In an effort to keep DHS.gov current, the archive contains outdated information that may not reflect current policy or programs.
Leading up to the 10th anniversary of the September 11th terrorist attacks, the DHS released a report highlighting the significant progress that DHS, along with its many partners across the homeland security enterprise, has made in fulfilling specific recommendations by the 9/11 Commission. The report details advancements in strengthening and evolving the homeland security enterprise to better defend against evolving terrorist threats, including:
Enhanced Information Sharing and Vetting Capability
- In conjunction with the public and private sector as well as international partners, the Administration has developed a multilayered information sharing security strategy to target and identify both known and unknown individuals that may pose a threat to the U.S.
- DHS works with the Terrorist Screening Center, the National Counterterrorism Center, the Joint Terrorism Task Force and other federal entities to analyze and coordinate travel-related data regarding the travel patterns of known or suspected terrorists. Today's travel-related databases along with threat-related intelligence have been essential in detecting, targeting, and interdicting known and suspected terrorists and suspicious cargo before it enters the U.S.
- DHS and other federal partners have built a capacity to more extensively vet those individuals applying for visas, refugee status, or travel to the U.S. For example, through the Visa Security Program, which did not exist on 9/11 and is now operational at 19 posts in 15 countries, U.S. Immigration and Customs Enforcement (ICE), in conjunction with the Department of State (DOS), deploys trained special agents overseas to high-risk visa activity posts to conduct targeted, in-depth reviews of visa applications.
- Today, state and major urban area fusion centers throughout the country serve as focal points at the state and local level for the receipt, analysis, gathering, and sharing of threat and vulnerability-related information.
Aviation Security Initiatives
- Multilayered security measures are now in place to enhance aviation security including the prescreening of passengers; the deployment of new technologies; and training of airport security and law enforcement personnel to better detect behaviors associated with terrorism.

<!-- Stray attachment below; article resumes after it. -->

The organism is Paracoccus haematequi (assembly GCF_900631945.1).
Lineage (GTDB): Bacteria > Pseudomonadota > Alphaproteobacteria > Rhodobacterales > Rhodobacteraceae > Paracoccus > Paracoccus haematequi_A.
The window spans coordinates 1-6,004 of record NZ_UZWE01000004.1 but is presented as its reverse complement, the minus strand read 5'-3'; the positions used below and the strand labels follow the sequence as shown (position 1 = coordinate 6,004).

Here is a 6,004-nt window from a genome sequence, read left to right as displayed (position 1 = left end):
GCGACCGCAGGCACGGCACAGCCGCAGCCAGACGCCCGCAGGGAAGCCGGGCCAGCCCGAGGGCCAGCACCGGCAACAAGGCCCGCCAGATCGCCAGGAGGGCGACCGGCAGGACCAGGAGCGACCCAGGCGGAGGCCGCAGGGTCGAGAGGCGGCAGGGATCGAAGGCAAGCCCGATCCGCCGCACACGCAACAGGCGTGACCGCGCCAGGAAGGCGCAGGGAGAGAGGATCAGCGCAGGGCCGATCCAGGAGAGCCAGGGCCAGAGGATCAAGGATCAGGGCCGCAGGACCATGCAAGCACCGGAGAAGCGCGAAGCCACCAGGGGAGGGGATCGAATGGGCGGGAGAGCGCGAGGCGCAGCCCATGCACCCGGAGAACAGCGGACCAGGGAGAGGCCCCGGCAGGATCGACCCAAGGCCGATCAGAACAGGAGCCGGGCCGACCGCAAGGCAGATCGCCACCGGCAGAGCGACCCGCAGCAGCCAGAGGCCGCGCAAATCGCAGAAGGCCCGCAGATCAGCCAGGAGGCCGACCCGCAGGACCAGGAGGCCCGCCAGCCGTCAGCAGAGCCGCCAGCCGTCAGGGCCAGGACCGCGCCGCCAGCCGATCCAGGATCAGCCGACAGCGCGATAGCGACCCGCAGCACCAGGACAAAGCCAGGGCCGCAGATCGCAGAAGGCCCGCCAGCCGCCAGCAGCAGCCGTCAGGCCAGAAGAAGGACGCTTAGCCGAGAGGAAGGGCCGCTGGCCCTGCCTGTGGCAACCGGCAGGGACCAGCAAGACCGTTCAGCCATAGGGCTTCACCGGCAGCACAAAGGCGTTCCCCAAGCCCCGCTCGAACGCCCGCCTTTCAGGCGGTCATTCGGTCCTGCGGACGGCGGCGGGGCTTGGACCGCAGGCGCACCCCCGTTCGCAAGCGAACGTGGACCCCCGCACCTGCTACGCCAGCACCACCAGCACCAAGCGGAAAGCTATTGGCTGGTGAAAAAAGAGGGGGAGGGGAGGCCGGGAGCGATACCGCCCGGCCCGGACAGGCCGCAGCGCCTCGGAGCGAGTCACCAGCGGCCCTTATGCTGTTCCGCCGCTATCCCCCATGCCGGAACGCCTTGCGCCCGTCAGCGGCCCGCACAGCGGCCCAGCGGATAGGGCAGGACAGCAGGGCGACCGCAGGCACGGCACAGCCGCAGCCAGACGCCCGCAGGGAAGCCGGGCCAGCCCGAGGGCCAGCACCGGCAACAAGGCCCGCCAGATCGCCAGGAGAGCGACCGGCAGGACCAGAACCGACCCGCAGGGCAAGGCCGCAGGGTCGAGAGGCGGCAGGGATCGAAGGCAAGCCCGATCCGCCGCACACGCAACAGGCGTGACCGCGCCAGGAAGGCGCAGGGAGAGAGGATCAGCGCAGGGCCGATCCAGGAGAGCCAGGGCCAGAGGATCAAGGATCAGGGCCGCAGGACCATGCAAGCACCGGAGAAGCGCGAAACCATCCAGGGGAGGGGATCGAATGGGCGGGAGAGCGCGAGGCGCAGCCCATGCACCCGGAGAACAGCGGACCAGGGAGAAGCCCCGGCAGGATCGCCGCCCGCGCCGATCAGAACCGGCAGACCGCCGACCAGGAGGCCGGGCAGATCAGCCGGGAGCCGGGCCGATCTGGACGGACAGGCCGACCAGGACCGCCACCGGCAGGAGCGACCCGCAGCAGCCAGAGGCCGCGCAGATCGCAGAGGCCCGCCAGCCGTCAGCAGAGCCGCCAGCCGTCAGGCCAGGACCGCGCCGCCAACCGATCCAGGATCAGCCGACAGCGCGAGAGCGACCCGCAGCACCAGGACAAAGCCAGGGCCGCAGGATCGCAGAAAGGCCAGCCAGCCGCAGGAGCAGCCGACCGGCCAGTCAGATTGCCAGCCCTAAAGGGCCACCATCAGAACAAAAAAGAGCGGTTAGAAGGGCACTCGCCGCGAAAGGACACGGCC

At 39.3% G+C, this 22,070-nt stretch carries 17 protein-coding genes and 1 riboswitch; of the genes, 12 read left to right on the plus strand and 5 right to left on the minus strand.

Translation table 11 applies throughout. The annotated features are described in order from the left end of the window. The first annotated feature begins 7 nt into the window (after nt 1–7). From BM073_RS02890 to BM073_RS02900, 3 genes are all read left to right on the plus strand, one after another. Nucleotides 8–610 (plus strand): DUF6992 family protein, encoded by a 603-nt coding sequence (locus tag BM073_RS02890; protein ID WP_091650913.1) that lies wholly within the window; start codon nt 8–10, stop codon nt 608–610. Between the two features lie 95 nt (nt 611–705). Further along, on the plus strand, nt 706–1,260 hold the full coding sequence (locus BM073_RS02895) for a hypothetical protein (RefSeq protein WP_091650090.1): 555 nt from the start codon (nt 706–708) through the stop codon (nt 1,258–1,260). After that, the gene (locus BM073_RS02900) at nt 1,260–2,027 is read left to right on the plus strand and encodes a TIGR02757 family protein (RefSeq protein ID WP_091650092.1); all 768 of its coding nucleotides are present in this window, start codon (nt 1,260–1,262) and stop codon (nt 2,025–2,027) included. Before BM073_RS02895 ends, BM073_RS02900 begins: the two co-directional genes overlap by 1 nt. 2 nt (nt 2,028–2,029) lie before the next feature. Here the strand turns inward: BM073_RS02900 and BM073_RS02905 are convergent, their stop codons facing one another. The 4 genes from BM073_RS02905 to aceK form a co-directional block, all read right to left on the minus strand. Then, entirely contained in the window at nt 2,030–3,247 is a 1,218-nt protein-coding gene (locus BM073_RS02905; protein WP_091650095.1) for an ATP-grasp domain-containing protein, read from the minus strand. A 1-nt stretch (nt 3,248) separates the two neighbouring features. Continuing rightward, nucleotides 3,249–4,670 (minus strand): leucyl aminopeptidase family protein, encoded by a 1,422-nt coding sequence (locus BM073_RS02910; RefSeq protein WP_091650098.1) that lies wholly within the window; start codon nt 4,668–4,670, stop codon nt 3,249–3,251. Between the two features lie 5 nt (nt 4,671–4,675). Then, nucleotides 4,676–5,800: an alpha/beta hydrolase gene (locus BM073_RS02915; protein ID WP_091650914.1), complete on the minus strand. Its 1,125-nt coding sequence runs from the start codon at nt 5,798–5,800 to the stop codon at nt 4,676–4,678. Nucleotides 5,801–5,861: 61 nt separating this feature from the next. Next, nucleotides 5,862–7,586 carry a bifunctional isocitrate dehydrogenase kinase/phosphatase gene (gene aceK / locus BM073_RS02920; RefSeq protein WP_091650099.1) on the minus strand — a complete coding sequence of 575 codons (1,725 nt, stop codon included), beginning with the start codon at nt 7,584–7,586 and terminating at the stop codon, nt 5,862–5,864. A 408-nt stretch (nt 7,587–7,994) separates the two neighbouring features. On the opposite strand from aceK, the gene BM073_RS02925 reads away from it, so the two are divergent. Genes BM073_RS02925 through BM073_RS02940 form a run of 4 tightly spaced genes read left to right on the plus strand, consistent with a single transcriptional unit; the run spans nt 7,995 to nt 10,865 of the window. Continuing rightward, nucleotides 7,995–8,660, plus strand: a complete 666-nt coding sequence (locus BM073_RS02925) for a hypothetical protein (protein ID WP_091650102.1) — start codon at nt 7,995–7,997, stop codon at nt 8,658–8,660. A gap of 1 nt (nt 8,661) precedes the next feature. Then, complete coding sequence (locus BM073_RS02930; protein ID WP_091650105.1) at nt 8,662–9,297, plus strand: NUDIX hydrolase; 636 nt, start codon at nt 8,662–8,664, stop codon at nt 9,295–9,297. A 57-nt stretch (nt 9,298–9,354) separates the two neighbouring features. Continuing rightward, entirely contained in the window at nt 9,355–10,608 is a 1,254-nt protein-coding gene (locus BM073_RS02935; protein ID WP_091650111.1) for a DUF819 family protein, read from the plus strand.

- Through Secure Flight, DHS now prescreens 100 percent of the 14 million passengers flying weekly to, from, and within the U.S. against government watchlists.
- All checked and carry-on baggage is now screened for metallic and non-metallic threats with enhanced technologies by more than 52,000 transportation security officers who are deployed at more than 450 airports across the country.
- Transportation Security Administration's (TSA) Behavior Detection Officers utilize behavior observation and analysis techniques to identify potentially high-risk passengers and refer them for additional screening.
- All commercial aircraft have hardened cockpit doors and Federal Air Marshals are deployed based on risk and intelligence to protect domestic and international flights made by U.S. carriers. The Federal Flight Deck Officer program, in which eligible flight crewmembers are authorized by TSA to use firearms to defend against violence, as well as the crew member behavior recognition and response training program, also provide additional layers of aviation security.
- Through the use of mobile and fixed site technologies, first responders are more interoperable than ever before. Since 9/11, the federal government has made significant organizational changes and investments in training, technical assistance, acceleration of standards, and the development of new technology to improve emergency communications capabilities. This includes standardized plans, protocols, and procedures to improve command, control, and communications established by the National Emergency Communications Plan and Incident Command System.